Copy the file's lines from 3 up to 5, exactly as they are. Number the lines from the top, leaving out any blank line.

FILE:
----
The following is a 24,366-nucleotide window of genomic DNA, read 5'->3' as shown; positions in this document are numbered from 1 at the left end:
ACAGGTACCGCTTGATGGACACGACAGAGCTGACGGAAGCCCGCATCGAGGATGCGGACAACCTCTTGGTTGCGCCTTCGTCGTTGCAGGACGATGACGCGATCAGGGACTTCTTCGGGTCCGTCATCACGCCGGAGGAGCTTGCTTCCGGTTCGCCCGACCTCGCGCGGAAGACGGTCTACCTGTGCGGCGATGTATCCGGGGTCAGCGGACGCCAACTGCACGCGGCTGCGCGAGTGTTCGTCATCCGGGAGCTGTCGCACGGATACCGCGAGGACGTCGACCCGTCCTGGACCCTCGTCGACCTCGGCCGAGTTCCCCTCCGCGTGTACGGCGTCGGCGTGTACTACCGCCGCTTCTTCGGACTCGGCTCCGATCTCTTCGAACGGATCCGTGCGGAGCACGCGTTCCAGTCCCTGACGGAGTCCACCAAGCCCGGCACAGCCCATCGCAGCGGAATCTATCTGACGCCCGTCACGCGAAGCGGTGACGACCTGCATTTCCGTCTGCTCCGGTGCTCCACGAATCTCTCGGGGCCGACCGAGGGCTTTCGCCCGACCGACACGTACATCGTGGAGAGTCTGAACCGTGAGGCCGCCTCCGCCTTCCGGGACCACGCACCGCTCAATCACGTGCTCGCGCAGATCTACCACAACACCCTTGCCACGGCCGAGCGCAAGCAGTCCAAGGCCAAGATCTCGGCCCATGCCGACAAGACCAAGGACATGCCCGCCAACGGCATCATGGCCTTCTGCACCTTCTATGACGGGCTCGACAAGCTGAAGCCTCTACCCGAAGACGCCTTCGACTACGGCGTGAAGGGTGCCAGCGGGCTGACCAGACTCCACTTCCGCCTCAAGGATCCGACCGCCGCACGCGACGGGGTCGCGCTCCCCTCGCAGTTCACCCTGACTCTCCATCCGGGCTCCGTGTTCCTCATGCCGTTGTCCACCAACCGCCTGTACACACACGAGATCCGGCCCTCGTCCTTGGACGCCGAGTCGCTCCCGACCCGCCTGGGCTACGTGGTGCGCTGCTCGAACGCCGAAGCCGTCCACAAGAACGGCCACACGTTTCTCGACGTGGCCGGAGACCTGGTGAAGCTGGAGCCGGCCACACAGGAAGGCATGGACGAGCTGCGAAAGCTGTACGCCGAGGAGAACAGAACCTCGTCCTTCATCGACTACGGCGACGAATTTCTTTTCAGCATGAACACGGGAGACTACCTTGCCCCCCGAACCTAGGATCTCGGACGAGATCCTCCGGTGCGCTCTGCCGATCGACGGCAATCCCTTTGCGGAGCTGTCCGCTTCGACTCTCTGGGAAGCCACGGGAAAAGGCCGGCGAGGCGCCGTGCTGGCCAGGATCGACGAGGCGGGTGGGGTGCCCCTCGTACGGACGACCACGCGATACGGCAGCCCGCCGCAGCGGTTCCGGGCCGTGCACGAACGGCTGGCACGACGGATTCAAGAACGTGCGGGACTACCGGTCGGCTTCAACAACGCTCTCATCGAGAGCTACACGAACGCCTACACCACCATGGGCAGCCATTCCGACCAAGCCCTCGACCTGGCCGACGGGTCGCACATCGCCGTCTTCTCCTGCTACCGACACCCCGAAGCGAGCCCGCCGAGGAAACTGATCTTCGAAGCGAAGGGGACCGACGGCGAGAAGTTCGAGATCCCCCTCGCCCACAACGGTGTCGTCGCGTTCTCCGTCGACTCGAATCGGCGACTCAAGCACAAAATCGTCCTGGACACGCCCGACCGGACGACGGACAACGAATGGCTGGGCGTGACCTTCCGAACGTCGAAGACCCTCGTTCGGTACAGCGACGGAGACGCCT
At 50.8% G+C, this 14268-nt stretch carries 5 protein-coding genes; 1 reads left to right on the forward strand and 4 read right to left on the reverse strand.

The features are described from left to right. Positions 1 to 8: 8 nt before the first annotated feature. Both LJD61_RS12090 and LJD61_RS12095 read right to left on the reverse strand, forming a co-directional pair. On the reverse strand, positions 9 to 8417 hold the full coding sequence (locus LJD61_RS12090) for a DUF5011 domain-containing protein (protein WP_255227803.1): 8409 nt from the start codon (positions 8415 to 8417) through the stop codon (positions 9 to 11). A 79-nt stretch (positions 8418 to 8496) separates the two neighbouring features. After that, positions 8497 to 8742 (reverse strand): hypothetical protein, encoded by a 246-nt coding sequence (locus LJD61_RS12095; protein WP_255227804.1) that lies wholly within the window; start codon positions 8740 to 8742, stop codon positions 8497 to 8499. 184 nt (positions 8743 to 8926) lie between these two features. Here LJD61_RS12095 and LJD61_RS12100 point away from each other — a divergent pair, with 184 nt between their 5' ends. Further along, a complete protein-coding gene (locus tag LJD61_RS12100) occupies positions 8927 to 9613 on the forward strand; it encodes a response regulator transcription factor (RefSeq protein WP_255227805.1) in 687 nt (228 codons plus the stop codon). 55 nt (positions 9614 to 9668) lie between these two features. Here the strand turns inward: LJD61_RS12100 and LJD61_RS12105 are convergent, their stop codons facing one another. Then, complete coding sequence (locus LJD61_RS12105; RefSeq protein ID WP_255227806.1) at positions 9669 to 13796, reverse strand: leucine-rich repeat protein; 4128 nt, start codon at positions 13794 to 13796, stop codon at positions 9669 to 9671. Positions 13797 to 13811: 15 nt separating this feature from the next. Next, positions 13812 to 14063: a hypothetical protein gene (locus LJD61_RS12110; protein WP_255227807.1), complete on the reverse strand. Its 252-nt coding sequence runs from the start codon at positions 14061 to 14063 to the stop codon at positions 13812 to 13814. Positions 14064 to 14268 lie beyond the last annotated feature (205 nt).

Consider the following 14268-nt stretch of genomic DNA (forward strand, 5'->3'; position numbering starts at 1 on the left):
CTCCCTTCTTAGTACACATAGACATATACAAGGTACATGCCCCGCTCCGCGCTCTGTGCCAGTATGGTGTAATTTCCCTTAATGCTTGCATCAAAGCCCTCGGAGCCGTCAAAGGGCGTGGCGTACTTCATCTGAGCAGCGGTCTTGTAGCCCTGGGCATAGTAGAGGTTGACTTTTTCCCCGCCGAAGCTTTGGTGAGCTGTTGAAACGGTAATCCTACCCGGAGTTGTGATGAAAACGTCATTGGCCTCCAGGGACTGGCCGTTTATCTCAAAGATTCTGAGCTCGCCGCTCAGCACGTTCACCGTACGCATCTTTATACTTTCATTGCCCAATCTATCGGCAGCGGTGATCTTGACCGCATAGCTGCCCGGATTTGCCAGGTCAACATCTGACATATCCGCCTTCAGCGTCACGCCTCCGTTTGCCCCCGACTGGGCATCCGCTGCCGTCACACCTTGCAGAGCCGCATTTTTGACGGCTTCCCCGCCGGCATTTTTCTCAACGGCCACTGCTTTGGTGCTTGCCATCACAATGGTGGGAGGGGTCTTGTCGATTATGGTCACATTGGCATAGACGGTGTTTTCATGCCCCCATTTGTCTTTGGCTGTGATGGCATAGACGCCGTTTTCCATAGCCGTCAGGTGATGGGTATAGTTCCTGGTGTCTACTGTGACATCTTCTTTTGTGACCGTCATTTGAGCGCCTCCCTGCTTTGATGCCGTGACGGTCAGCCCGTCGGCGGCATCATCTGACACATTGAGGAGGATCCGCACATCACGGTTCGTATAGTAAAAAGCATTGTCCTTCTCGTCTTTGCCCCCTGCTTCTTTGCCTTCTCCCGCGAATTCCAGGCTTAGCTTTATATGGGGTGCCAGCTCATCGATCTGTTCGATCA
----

At 50.8% G+C, this 14268-nt stretch carries 5 protein-coding genes; 1 reads left to right on the forward strand and 4 read right to left on the reverse strand.

The features are described from left to right. Positions 1 to 8: 8 nt before the first annotated feature. Both LJD61_RS12090 and LJD61_RS12095 read right to left on the reverse strand, forming a co-directional pair. On the reverse strand, positions 9 to 8417 hold the full coding sequence (locus LJD61_RS12090) for a DUF5011 domain-containing protein (protein WP_255227803.1): 8409 nt from the start codon (positions 8415 to 8417) through the stop codon (positions 9 to 11). A 79-nt stretch (positions 8418 to 8496) separates the two neighbouring features. After that, positions 8497 to 8742 (reverse strand): hypothetical protein, encoded by a 246-nt coding sequence (locus LJD61_RS12095; protein WP_255227804.1) that lies wholly within the window; start codon positions 8740 to 8742, stop codon positions 8497 to 8499. 184 nt (positions 8743 to 8926) lie between these two features. Here LJD61_RS12095 and LJD61_RS12100 point away from each other — a divergent pair, with 184 nt between their 5' ends. Further along, a complete protein-coding gene (locus tag LJD61_RS12100) occupies positions 8927 to 9613 on the forward strand; it encodes a response regulator transcription factor (RefSeq protein WP_255227805.1) in 687 nt (228 codons plus the stop codon). 55 nt (positions 9614 to 9668) lie between these two features. Here the strand turns inward: LJD61_RS12100 and LJD61_RS12105 are convergent, their stop codons facing one another. Then, complete coding sequence (locus LJD61_RS12105; RefSeq protein ID WP_255227806.1) at positions 9669 to 13796, reverse strand: leucine-rich repeat protein; 4128 nt, start codon at positions 13794 to 13796, stop codon at positions 9669 to 9671. Positions 13797 to 13811: 15 nt separating this feature from the next. Next, positions 13812 to 14063: a hypothetical protein gene (locus LJD61_RS12110; protein WP_255227807.1), complete on the reverse strand. Its 252-nt coding sequence runs from the start codon at positions 14061 to 14063 to the stop codon at positions 13812 to 13814. Positions 14064 to 14268 lie beyond the last annotated feature (205 nt).

Consider the following 14268-nt stretch of genomic DNA (forward strand, 5'->3'; position numbering starts at 1 on the left):